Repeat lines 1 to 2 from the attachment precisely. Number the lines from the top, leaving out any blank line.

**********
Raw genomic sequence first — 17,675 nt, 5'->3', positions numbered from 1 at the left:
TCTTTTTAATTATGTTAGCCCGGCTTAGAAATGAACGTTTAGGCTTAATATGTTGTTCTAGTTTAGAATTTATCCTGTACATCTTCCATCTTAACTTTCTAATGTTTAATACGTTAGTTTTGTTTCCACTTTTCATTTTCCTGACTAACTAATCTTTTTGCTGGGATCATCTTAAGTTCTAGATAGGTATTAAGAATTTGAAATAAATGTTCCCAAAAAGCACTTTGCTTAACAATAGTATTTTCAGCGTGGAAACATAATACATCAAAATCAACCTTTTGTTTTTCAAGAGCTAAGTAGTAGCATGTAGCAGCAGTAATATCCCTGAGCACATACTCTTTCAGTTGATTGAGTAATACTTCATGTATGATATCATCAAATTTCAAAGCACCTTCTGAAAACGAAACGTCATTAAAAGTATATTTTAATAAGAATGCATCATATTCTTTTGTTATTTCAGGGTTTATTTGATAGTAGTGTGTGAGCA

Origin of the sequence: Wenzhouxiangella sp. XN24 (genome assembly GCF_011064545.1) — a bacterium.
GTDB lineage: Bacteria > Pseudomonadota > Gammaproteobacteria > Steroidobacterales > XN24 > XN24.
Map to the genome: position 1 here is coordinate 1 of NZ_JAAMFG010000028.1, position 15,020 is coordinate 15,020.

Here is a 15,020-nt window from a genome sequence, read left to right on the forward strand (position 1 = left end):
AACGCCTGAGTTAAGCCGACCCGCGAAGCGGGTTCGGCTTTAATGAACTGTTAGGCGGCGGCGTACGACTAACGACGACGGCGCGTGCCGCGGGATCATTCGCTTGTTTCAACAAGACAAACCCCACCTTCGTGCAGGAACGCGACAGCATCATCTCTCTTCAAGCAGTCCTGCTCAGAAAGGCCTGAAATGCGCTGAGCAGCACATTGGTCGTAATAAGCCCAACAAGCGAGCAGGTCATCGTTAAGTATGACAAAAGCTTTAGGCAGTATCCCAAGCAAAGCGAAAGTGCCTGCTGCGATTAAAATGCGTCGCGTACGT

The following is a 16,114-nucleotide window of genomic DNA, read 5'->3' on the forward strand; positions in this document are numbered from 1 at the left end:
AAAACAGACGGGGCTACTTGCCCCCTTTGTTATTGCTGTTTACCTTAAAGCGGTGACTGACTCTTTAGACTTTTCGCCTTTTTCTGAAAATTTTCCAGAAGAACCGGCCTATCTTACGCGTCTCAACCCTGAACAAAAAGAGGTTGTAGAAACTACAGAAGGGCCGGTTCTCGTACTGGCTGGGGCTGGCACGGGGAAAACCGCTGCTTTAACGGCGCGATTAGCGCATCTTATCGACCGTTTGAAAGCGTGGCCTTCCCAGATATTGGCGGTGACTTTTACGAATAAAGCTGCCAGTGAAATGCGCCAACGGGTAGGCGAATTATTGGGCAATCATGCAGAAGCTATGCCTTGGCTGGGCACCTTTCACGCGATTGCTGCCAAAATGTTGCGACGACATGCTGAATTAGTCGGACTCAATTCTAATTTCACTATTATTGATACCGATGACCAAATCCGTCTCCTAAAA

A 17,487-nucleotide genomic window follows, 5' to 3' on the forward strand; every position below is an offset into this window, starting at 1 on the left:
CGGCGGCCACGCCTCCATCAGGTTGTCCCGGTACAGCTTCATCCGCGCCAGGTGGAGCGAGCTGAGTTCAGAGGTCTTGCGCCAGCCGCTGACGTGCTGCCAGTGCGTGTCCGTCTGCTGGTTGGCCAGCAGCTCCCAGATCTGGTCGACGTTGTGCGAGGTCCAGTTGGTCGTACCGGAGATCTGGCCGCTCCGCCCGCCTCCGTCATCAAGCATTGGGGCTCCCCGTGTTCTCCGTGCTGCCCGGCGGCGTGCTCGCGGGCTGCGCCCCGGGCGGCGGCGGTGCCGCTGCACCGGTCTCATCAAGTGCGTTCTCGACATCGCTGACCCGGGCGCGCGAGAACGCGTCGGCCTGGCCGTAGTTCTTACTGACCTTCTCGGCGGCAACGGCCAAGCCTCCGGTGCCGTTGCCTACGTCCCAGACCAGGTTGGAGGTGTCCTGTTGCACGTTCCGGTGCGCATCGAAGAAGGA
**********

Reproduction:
Raw genomic sequence first — 17,675 nt, 5'->3', positions numbered from 1 at the left:
TCTTTTTAATTATGTTAGCCCGGCTTAGAAATGAACGTTTAGGCTTAATATGTTGTTCTAGTTTAGAATTTATCCTGTACATCTTCCATCTTAACTTTCTAATGTTTAATACGTTAGTTTTGTTTCCACTTTTCATTTTCCTGACTAACTAATCTTTTTGCTGGGATCATCTTAAGTTCTAGATAGGTATTAAGAATTTGAAATAAATGTTCCCAAAAAGCACTTTGCTTAACAATAGTATTTTCAGCGTGGAAACATAATACATCAAAATCAACCTTTTGTTTTTCAAGAGCTAAGTAGTAGCATGTAGCAGCAGTAATATCCCTGAGCACATACTCTTTCAGTTGATTGAGTAATACTTCATGTATGATATCATCAAATTTCAAAGCACCTTCTGAAAACGAAACGTCATTAAAAGTATATTTTAATAAGAATGCATCATATTCTTTTGTTATTTCAGGGTTTATTTGATAGTAGTGTGTGAGCA